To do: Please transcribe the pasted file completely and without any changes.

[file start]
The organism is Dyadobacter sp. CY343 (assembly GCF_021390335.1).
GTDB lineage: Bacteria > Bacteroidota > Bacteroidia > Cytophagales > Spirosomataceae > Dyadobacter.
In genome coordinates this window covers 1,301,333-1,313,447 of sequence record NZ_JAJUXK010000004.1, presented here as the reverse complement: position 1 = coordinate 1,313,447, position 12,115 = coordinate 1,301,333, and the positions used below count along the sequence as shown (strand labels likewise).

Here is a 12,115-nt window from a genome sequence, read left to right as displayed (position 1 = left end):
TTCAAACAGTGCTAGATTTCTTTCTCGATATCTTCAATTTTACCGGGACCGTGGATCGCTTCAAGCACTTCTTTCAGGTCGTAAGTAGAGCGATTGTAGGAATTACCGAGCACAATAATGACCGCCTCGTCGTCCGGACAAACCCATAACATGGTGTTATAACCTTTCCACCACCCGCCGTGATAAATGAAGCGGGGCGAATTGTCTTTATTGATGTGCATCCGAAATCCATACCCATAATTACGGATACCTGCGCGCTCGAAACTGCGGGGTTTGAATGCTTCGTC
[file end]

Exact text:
The organism is Dyadobacter sp. CY343 (assembly GCF_021390335.1).
GTDB lineage: Bacteria > Bacteroidota > Bacteroidia > Cytophagales > Spirosomataceae > Dyadobacter.
In genome coordinates this window covers 1,301,333-1,313,447 of sequence record NZ_JAJUXK010000004.1, presented here as the reverse complement: position 1 = coordinate 1,313,447, position 12,115 = coordinate 1,301,333, and the positions used below count along the sequence as shown (strand labels likewise).

Here is a 12,115-nt window from a genome sequence, read left to right as displayed (position 1 = left end):
TTCAAACAGTGCTAGATTTCTTTCTCGATATCTTCAATTTTACCGGGACCGTGGATCGCTTCAAGCACTTCTTTCAGGTCGTAAGTAGAGCGATTGTAGGAATTACCGAGCACAATAATGACCGCCTCGTCGTCCGGACAAACCCATAACATGGTGTTATAACCTTTCCACCACCCGCCGTGATAAATGAAGCGGGGCGAATTGTCTTTATTGATGTGCATCCGAAATCCATACCCATAATTACGGATACCTGCGCGCTCGAAACTGCGGGGTTTGAATGCTTCGTC